Logo: Farm Radio Weekly

1404 Scott Street,
Ottawa, Ontario, Canada, K1Y 4M8

Tel: 613-761-3650
Fax: 613-798-0990
Toll-Free: 1-888-773-7717
Email: info@farmradio.org
Web Site: http://farmradio.org/

Farm Radio Weekly is a news and information service for rural radio broadcasters in sub-Saharan Africa. It is published by Farm Radio International.

Farm Radio Weekly

Notes to broadcasters: Non-timber forest products and vegetative propagation

Farm Radio Weekly recently produced another story on okok. “Cameroon: Women earn income from forest foods without deforestation” (issue # 240, March 2013) is available through the FRW website at this address: http://weekly.farmradio.org/2013/03/24/cameroon-women-earn-income-from-forest-foods-without-deforestation-alertnet/

It has accompanying Notes to broadcasters, which you can read here: http://weekly.farmradio.org/2013/03/24/notes-to-broadcasters-non-timber-forest-products-ntfp/

In this week’s story, the farmer has been taught how to propagate (meaning “reproduce” or simply “grow”) okok vines vegetatively. Vegetative propagation uses cuttings of plant parts such as roots, stems and leaves, to produce new “seedlings” which are almost identical to the parent plants from which they came. This method of growing plants allows a farmer to establish a crop without growing plants from seed. It is appropriate for some but not all crops. Vegetative propagation is often quicker than planting seeds. Growers can be confident that they will produce plants with the same growth rate, disease resistance, yield and other characteristics which the parent plants displayed. For more information on vegetative propagation, go to: http://en.wikipedia.org/wiki/Vegetative_reproduction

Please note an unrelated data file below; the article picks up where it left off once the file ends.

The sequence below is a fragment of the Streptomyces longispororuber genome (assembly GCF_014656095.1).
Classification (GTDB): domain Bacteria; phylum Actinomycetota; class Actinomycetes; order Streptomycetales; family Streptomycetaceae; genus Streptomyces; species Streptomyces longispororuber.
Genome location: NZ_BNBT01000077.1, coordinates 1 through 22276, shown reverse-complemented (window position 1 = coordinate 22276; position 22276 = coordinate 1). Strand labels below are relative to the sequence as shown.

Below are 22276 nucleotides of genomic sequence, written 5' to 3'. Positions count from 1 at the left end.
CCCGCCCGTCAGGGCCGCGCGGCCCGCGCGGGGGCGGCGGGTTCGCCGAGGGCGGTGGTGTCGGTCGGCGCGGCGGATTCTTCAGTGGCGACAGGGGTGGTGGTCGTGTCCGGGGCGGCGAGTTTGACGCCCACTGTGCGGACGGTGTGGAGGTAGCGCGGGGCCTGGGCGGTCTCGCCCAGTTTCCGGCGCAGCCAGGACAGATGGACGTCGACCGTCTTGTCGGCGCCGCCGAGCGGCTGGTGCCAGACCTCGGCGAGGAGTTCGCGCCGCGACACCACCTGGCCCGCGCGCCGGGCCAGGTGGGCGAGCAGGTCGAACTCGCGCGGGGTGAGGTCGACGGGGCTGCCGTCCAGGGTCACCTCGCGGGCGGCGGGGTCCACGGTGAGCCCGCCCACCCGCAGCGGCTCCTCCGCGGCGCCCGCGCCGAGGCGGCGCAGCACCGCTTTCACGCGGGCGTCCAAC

Successful propagation from stem cuttings requires the cuttings to be in an environment with high humidity. If planting only a few cuttings, you can use a plastic bag or gunny sack filled with soil. You can maintain high humidity by covering the bag or sack with clear plastic, which keeps in the water and allows light to reach the cuttings. The cuttings should not touch the plastic cover, as they can be damaged by the condensation that will form on the inside of the plastic. For larger planting areas, such as an old wooden box, the plastic can be kept away from the cuttings with wire or wood. It is important to remember to make drainage holes in the bags or boxes containing the soil. Moisture must be able to drain through the soil, or the development of the cuttings’ roots may be impaired.

An easy-to-follow video is available on YouTube: http://www.youtube.com/watch?v=3O7icCqFfEo

An FAO guide to vegetative propagation is available through this link: http://www.fao.org/docrep/006/ad224e/AD224E00.htm#TOC

Leave a Reply

You must be logged in to post a comment.